I love Juxtapoz magazine. It is a great magazine for artists. Other magazines are just too main stream and afraid to make the censors mad. For an artist like me, it's like a goldmine. Alot of my ideas are from Juxtapoz. For a non-artist, it's not only eye popping, but it's void of the mainstream bull and can really open mind to the possibility of the imagination.
High brow, low brow...however you define 'art' this mag's A+
Juxtapoz is a glossy that focuses particularly on low-brow art (e.g., works that aren't usually seen in mainstream cultural institutions.) While Los Angeles is their home-base, they make efforts to highlight talents world-wide that are normally under the radar - tattoo artists, graffiti artists, muralists, etc... Great features on emerging and in-their prime artists with wonderful layouts of artwork, the magazine often features full color pull-outs.
Despite heavy advertisements for artists and galleries that often look like mirror-images of each other (which isn't necessarily the magazines' fault but more of a lack of expansion of subject matter on the artists' behalf) and editorial that sometimes feels to focus primarily on California-based artists, Juxtapoz is an established magazine that does a great job of covering art that's rarely given a spotlight.
One of the best art magazines out there for price and value
I love Juxtapoz magazine, it's the best magazine for artists who like alternative or "lowbrow" culture from graffiti, to artists like the Pizz, Mark Ryden, and the editor himself the great Robert Williams "surrealistic" paintings.It used to have said artists showing their techinques about how they go about their work, the only negative is that the book only comes out 6 times a year.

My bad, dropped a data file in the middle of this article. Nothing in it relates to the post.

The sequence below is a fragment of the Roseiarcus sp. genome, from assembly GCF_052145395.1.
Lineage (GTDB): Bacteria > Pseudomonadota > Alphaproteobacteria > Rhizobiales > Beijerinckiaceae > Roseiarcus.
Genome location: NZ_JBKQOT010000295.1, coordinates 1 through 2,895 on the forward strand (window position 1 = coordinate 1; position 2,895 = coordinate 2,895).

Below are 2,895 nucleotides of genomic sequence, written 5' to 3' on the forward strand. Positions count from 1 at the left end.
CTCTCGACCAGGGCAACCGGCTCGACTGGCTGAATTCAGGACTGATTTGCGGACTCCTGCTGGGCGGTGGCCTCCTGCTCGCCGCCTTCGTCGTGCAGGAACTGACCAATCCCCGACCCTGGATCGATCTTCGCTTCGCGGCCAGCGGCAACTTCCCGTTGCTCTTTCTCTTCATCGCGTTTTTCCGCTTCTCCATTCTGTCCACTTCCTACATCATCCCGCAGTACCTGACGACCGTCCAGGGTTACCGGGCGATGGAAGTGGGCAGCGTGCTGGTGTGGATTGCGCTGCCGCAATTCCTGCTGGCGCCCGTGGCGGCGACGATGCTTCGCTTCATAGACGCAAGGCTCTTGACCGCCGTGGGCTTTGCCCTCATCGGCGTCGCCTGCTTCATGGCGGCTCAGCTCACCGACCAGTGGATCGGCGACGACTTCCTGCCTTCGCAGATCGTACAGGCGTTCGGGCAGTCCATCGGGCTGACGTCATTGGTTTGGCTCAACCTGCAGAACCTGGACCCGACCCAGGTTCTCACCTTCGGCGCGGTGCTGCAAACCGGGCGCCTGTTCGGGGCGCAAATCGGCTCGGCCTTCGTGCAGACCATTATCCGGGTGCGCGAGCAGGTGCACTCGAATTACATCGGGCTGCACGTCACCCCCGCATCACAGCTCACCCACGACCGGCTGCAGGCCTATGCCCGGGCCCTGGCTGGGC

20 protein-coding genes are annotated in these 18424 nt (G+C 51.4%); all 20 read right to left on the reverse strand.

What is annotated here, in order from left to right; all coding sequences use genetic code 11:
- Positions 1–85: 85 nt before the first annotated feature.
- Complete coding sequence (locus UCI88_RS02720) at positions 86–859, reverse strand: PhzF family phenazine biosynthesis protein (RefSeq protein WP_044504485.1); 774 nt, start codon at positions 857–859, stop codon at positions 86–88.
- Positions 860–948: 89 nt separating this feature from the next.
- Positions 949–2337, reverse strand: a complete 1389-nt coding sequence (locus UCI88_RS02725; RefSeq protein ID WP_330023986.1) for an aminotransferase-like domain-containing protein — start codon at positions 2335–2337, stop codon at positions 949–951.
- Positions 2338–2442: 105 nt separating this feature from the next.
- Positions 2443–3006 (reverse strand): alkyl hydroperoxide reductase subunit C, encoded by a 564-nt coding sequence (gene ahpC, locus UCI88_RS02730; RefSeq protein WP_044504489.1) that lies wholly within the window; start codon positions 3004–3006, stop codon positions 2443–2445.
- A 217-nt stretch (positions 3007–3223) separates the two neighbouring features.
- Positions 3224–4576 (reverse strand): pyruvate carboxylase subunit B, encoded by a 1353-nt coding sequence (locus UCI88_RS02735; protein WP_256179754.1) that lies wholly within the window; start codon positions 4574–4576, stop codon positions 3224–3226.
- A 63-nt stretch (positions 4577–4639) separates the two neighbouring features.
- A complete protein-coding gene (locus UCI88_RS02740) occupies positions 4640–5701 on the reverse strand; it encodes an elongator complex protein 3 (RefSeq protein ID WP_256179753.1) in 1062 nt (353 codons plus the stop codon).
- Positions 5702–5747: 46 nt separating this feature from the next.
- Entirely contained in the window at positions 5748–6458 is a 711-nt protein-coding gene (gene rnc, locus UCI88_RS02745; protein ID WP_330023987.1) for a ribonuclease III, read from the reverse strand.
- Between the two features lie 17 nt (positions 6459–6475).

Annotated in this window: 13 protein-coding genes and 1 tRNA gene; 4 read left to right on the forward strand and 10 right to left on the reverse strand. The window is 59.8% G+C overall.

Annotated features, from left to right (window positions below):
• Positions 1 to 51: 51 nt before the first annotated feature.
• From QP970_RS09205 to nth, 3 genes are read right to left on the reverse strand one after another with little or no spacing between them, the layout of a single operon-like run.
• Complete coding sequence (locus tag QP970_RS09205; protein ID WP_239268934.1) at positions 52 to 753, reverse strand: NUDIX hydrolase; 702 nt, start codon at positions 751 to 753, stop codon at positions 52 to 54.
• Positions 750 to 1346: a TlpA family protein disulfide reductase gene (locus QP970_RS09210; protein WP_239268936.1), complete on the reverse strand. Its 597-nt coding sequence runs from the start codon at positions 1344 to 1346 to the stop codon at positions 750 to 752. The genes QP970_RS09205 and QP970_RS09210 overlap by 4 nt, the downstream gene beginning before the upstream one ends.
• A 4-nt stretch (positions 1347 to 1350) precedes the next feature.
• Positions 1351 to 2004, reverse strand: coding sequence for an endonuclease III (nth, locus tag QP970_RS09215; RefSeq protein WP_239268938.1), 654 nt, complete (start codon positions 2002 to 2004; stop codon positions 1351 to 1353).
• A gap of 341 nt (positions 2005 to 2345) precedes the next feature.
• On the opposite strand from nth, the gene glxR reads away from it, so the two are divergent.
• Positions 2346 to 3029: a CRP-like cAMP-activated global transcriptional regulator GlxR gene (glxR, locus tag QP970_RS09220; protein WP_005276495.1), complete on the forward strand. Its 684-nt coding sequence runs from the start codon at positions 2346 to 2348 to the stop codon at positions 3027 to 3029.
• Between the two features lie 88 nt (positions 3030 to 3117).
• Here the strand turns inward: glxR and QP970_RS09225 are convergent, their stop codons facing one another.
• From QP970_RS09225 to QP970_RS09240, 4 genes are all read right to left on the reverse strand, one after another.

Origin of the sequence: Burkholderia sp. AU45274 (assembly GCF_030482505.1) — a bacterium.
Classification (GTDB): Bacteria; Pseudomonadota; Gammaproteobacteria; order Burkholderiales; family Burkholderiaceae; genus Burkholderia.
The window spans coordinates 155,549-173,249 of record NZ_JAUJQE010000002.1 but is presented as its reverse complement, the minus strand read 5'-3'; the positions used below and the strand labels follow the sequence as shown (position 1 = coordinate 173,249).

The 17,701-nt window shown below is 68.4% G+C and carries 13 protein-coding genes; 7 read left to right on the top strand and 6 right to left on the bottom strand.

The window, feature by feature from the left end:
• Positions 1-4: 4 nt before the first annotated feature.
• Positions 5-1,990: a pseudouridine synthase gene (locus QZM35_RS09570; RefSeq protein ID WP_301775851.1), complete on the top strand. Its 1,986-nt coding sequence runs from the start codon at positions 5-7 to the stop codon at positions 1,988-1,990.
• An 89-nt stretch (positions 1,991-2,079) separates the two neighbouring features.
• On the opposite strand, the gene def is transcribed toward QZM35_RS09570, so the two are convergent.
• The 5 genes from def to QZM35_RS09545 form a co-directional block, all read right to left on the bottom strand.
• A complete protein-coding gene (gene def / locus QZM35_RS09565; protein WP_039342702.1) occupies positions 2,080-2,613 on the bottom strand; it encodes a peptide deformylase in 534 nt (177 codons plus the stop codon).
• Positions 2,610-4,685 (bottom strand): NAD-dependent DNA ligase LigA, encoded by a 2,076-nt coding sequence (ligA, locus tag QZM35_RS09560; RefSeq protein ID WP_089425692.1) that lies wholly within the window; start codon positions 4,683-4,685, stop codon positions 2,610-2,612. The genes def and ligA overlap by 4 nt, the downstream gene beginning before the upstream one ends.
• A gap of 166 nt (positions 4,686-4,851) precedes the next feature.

Nice magazine, but...
I have been a faithful and enthusiastic Juxtapoz reader for a couple of years now. It showcases young, interesting artists, and offers a fresh perspective to those of us tired of the too-often pretentious , too-rarely insipred high brow arts scene. It has relatively little advertising, and most of it is arty and cool so I don't mind it.
However... I have grown increasingly disappointed at how parochial and incestuous Juxtapoz has become. Issue after issue, I see the same artists, doing roughly the same things at the same galleries: Roq la Rue. La Luz De Jesus. Copro Nason. Marion Peck. Mark Ryden. Tim Biskup. Lather, rinse, repeat. No matter how much I admire these artists, I would just expect more diversity and openness from a magazine that's supposed to showcase alternative, indie art.